In this section
Articulation and phonology (fon-ol-oji) refer to the way sound is produced. A child with an articulation disorder has problems forming speech sounds properly. A child with a phonological disorder can produce the sounds correctly, but may use them in the wrong place.
When young children are growing, they develop speech sounds in a predictable order. It is normal for young children to make speech errors as their language develops; however, children with an articulation or phonological disorder will be difficult to understand when other children their
age are already speaking clearly.
A qualified speech pathologist should assess your child if there are any concerns about the quality of the sounds they make, the way they talk, or their ability to be understood.
Articulation refers to making sounds. The production of sounds involves the coordinated movements of the lips, tongue, teeth, palate (top of the mouth) and respiratory system (lungs). There are also many different nerves and muscles used for speech.
If your child has an articulation disorder, they:
Phonology refers to the pattern in which sounds are put together to make words.
If your child has a phonological disorder, they:
Phonological disorders and phonemic awareness disorders (the understanding of sounds and sound rules in words) have been linked to ongoing problems with language and literacy. It is therefore important to make sure that your child gets the most appropriate treatment.
It can be much more difficult to understand children with phonological disorders compared to children with pure articulation disorders. Children with phonological disorders often have problems with many different sounds, not just one.
If you (or anyone else in regular contact with your child, such as their teacher) have any concerns about your child's speech, ask your GP or paediatrician to arrange an assessment with a speech pathologist. You can also arrange to see a speech pathologist directly;
however, the fees may be higher.
A qualified speech pathologist should assess your child if there are any concerns about their speech. A speech pathologist can identify the cause, and plan treatment with your child and family. Treatment may include regular appointments and exercises for you to do with your child at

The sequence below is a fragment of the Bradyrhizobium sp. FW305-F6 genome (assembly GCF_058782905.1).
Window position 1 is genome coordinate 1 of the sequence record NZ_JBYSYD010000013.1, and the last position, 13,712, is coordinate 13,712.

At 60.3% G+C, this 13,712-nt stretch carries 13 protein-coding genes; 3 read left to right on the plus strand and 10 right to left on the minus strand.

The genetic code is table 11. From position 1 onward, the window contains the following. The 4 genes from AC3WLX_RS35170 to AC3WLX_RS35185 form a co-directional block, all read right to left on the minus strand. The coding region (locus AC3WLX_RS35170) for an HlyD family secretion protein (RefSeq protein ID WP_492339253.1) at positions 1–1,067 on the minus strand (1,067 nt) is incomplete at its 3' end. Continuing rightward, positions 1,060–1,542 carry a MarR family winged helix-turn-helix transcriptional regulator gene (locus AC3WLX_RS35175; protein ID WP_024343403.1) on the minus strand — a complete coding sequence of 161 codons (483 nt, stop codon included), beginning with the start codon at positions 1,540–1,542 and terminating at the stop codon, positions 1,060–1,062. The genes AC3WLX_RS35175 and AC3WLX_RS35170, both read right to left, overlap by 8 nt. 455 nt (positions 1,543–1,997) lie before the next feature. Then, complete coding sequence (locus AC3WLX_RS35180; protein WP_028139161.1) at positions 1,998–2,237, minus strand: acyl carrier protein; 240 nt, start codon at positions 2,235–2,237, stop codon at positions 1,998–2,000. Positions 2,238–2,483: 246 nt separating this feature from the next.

With appropriate speech therapy, many children with articulation or phonological disorders will have significant improvement in their speech.
Articulation or phonological difficulties are generally not a direct result of brain injury. Children with an acquired brain injury may have different difficulties with their speech patterns. These are generally caused by
dysarthria. Some children with acquired brain injuries may also have difficulties with literacy and language. See our fact sheets Dysarthria and Dyspraxia.
Could my child just catch up eventually and grow out of an
Some speech disorders can persist well into teenage and
adult life. When a person is older, it is much more difficult to correct these
problems. Most children with a diagnosed articulation/phonological disorder
will need speech therapy.
What causes articulation and phonological disorders?
In most children, there is no known cause for
articulation and phonological disorders. In some, the disorder may be due to a
structural problem or from imitating behaviours and the creation of bad habits.
Regardless of the cause, your child's speech therapist will be able to assist
with the recommended treatment.
Developed by The Royal Children's Hospital Paediatric Rehabilitation Service and Speech Pathology department. Adapted with permission from a fact sheet from the Brain Injury Service at Westmead Children's Hospital. We acknowledge the input of RCH consumers and carers.
Reviewed July 2018.
Kids Health Info is supported by The Royal Children’s Hospital Foundation. To donate, visit
This information is intended to support, not replace, discussion with your doctor or healthcare professionals. The authors of these consumer health information handouts have made a considerable effort to ensure the information is accurate, up to date and easy to understand. The Royal Children's Hospital Melbourne accepts no responsibility for any inaccuracies, information perceived as misleading, or the success of any treatment regimen detailed in these handouts. Information contained in the handouts is updated regularly and therefore you should always check you are referring to the most recent version of the handout. The onus is on you, the user, to ensure that you have downloaded the most up-to-date version of a consumer health information handout.